Radical excision of intramedullary spinal cord tumors: Surgical morbidity and long-term follow-up evaluation in 164 children and young adults

S. Constantini, D. C. Miller, J. C. Allen, L. B. Rorke, D. Freed, F. J. Epstein

Research output: Contribution to journalArticlepeer-review


Object. The majority of intramedullary spinal cord tumors (IMSCT) in children and young adults are low-grade gliomas. Radical resection of similar tumors in the cerebral hemisphere or cerebellum is usually curative; however, the conventional management for IMSCTs remains partial resection followed by radiotherapy because of the concern for surgical morbidity. Nevertheless, radical resection of IMSCTs without routine adjuvant treatment has been the rule at our institution since 1980. In an attempt to resolve this controversy, the long-term morbidity and survival in a large series of children have been retrospectively reviewed. Methods. The database records and current status of 164 patients 21 years of age and younger in whom an IMSCT was resected were reviewed. A gross-total resection (> 95%) was achieved in 76.8% of the surgical procedures. Subtotal resections (80-95%) were performed in 20.1%. The majority of patients (79.3%) had histologically low-grade lesions. There were no deaths due to surgery. When comparing the preoperative and 3-month postoperative functional grades, 60.4% stayed the same, 15.8% improved, and 23.8% deteriorated. Only 13 patients deteriorated by more than one functional grade. Patients with either no deficits or only mild deficits before surgery were rarely injured by the procedure, reinforcing the importance of early diagnosis and treatment. The major determinant of long-term patient survival was histological composition of the tumor. The 5-year progression-free survival rate was 78% for patients with low-grade gliomas and 30% for those with high-grade gliomas. Patients in whom an IMSCT was only partially resected (< 80%) fared significantly worse. Conclusions. The long-term survival and quality of life for patients with low-grade gliomas treated by radical resection alone is comparable or superior to minimal resection and radiotherapy. The optimum therapy for patients with high-grade gliomas is yet to be determined.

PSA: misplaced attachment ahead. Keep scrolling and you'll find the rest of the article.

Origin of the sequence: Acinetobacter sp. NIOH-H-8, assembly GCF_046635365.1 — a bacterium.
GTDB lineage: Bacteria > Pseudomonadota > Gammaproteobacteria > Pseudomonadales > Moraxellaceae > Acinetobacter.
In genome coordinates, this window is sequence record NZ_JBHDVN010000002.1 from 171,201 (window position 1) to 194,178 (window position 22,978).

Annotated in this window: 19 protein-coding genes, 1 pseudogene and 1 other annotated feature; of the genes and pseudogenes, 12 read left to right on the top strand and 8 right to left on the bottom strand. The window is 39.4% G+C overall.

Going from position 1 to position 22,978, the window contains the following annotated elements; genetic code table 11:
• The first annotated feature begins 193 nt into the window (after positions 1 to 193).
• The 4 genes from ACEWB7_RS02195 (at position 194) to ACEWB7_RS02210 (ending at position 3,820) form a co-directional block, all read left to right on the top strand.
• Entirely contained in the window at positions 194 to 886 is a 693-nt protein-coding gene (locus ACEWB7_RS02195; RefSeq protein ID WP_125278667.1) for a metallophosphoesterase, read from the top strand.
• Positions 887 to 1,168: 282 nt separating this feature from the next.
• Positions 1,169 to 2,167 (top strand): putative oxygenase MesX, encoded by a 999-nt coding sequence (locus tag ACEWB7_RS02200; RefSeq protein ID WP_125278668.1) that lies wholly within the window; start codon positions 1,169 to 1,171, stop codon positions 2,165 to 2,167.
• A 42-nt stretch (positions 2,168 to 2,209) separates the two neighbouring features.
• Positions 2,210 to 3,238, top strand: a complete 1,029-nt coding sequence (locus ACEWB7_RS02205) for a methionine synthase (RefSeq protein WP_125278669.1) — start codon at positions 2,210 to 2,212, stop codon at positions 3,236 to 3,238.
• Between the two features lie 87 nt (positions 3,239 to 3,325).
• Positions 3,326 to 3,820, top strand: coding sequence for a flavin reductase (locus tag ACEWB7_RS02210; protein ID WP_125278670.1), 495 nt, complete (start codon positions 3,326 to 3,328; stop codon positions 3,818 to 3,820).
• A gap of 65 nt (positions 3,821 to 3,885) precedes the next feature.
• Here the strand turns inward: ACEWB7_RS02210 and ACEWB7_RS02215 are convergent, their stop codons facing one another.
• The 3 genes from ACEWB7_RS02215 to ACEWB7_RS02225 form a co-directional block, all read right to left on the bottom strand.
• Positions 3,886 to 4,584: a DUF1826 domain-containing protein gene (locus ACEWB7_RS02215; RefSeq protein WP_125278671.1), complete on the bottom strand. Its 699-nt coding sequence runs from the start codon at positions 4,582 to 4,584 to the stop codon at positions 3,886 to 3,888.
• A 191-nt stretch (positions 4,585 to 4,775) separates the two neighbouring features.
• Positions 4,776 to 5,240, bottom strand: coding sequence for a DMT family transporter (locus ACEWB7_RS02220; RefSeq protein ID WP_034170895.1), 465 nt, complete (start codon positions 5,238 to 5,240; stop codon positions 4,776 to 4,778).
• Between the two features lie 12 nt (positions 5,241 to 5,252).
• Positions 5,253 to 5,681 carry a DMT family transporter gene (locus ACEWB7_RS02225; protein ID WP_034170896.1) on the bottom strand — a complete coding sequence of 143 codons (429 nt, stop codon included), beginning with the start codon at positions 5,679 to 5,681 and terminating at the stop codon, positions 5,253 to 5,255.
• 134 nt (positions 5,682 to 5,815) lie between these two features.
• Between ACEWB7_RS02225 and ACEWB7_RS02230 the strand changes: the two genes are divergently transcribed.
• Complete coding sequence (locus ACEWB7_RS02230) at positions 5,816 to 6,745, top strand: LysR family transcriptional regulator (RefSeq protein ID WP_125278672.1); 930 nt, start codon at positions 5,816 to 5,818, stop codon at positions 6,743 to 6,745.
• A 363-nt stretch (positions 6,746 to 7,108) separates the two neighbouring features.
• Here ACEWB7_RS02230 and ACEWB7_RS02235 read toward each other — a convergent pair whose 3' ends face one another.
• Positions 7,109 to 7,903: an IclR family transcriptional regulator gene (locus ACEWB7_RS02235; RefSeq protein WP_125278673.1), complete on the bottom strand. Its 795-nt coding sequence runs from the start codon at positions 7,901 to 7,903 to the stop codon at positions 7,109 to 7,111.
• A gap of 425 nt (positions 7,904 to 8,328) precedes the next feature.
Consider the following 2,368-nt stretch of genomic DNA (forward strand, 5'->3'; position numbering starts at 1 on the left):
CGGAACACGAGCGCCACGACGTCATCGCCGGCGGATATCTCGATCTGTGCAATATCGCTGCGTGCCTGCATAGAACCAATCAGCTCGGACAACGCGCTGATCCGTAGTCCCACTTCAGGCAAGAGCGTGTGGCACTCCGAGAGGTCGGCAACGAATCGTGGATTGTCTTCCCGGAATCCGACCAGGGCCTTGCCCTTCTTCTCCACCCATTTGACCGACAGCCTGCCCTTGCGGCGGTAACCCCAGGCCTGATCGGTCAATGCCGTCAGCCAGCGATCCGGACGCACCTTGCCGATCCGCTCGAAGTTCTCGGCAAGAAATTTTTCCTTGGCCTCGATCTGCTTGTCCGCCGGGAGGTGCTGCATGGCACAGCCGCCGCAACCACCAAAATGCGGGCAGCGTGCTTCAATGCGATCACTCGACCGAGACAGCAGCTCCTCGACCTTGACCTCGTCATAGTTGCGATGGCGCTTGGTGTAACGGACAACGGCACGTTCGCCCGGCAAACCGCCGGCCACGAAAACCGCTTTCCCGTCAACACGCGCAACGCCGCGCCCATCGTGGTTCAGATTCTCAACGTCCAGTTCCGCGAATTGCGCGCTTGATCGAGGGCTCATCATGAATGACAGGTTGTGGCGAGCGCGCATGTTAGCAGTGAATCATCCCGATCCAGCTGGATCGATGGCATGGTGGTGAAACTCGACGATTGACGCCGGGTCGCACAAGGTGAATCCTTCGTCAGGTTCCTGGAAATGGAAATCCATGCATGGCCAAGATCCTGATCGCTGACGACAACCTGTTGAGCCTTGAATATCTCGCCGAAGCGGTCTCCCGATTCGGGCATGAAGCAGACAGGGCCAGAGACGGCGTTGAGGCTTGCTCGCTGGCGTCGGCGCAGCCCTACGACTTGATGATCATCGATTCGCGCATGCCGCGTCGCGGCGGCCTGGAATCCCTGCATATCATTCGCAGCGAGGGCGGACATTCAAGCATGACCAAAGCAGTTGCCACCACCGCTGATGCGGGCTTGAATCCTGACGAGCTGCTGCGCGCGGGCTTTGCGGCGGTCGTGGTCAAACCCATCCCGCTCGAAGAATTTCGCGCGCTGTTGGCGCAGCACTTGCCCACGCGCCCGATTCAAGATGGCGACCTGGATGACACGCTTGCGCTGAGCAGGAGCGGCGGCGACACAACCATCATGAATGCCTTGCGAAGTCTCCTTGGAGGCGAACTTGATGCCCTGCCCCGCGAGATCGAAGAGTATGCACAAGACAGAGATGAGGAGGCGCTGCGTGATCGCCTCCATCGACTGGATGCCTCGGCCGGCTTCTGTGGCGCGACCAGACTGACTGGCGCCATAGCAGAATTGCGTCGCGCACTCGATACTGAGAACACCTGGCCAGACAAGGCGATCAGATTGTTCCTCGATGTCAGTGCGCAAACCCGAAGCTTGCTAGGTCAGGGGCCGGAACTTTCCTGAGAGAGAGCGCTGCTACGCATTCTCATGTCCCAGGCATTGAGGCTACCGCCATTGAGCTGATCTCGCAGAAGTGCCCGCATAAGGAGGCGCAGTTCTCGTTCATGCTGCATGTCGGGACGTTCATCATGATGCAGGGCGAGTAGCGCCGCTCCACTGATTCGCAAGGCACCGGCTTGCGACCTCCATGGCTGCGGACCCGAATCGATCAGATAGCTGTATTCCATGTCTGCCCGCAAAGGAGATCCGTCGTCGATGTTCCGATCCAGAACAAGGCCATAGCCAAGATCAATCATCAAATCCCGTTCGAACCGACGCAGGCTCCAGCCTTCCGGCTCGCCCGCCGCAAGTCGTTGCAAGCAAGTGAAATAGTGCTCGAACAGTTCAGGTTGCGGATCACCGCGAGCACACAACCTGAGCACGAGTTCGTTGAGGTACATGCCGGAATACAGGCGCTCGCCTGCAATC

Original languageEnglish
Pages (from-to)183-193
Number of pages11
JournalJournal of Neurosurgery
Issue number2 SUPPL.
StatePublished - 2000
Externally publishedYes


  • Astrocytoma
  • Intramedullary tumor
  • Spinal cord
  • Ultrasound


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